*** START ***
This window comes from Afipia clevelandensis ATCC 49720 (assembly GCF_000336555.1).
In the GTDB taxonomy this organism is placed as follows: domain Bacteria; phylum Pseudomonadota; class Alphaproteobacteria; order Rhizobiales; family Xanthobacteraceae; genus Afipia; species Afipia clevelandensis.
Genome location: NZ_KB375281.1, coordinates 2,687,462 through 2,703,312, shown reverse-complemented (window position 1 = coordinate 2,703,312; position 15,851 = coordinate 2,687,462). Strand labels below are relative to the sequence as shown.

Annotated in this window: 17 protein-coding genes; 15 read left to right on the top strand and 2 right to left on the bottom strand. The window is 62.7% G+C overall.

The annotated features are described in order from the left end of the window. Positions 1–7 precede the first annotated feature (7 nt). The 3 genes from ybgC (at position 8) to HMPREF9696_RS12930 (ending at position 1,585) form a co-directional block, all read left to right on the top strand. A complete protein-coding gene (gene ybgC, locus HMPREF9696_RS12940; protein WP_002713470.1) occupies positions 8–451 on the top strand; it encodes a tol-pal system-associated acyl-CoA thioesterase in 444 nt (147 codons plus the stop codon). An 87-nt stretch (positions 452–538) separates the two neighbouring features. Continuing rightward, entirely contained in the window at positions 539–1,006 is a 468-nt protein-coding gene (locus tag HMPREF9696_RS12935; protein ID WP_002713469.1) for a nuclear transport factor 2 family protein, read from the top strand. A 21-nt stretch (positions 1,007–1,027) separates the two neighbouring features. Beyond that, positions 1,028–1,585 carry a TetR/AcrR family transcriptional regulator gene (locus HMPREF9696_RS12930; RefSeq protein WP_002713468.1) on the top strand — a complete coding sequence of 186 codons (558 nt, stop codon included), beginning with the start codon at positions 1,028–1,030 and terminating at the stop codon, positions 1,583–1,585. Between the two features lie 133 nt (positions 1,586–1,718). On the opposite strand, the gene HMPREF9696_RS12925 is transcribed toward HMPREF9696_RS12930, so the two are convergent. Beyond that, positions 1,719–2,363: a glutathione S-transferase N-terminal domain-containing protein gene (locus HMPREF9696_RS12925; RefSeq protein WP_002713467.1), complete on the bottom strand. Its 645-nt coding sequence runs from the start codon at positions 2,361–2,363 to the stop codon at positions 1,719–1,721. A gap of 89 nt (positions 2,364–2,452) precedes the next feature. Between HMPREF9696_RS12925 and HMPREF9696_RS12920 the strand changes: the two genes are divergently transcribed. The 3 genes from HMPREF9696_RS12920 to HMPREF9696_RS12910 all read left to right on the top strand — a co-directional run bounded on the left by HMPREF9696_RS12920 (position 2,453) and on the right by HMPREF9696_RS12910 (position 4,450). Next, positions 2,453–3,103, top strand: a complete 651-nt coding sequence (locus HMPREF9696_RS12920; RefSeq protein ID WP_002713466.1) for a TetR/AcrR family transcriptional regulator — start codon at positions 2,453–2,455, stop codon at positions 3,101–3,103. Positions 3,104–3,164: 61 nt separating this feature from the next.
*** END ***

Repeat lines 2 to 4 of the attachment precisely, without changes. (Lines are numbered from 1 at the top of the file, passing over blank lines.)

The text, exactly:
In the GTDB taxonomy this organism is placed as follows: domain Bacteria; phylum Pseudomonadota; class Alphaproteobacteria; order Rhizobiales; family Xanthobacteraceae; genus Afipia; species Afipia clevelandensis.
Genome location: NZ_KB375281.1, coordinates 2,687,462 through 2,703,312, shown reverse-complemented (window position 1 = coordinate 2,703,312; position 15,851 = coordinate 2,687,462). Strand labels below are relative to the sequence as shown.

Annotated in this window: 17 protein-coding genes; 15 read left to right on the top strand and 2 right to left on the bottom strand. The window is 62.7% G+C overall.